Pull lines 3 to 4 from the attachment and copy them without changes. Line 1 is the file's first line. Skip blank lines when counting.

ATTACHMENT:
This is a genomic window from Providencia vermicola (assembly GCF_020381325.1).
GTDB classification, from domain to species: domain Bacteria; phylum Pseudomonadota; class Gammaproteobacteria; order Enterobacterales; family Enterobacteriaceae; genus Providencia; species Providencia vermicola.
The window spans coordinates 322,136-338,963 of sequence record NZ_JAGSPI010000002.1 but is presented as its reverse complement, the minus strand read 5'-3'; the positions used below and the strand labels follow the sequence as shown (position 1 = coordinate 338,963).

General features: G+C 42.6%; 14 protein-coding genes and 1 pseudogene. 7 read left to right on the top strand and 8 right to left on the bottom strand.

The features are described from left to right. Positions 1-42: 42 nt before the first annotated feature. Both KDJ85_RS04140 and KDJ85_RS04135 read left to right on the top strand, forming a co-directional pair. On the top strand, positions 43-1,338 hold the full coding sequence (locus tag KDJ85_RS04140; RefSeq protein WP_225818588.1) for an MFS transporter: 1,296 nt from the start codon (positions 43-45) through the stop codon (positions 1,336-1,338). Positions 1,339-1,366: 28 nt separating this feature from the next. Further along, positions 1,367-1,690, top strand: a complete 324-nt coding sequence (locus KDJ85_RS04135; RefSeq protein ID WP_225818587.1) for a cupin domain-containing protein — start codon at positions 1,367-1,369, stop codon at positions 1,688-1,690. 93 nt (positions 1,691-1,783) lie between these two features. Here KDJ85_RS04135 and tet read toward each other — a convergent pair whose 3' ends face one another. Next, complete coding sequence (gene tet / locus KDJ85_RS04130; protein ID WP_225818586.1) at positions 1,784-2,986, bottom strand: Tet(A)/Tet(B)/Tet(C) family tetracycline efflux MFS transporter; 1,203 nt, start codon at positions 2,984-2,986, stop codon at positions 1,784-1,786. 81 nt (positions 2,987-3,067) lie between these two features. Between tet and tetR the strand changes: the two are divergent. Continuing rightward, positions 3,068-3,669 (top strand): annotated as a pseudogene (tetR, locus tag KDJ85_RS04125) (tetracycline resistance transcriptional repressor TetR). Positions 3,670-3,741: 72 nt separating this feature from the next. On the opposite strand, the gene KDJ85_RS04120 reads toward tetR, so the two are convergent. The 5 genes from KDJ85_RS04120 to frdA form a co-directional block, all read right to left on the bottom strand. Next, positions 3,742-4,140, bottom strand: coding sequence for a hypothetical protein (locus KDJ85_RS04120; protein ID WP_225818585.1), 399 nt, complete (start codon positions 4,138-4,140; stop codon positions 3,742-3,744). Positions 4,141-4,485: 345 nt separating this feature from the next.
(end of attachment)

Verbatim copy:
The window spans coordinates 322,136-338,963 of sequence record NZ_JAGSPI010000002.1 but is presented as its reverse complement, the minus strand read 5'-3'; the positions used below and the strand labels follow the sequence as shown (position 1 = coordinate 338,963).

General features: G+C 42.6%; 14 protein-coding genes and 1 pseudogene. 7 read left to right on the top strand and 8 right to left on the bottom strand.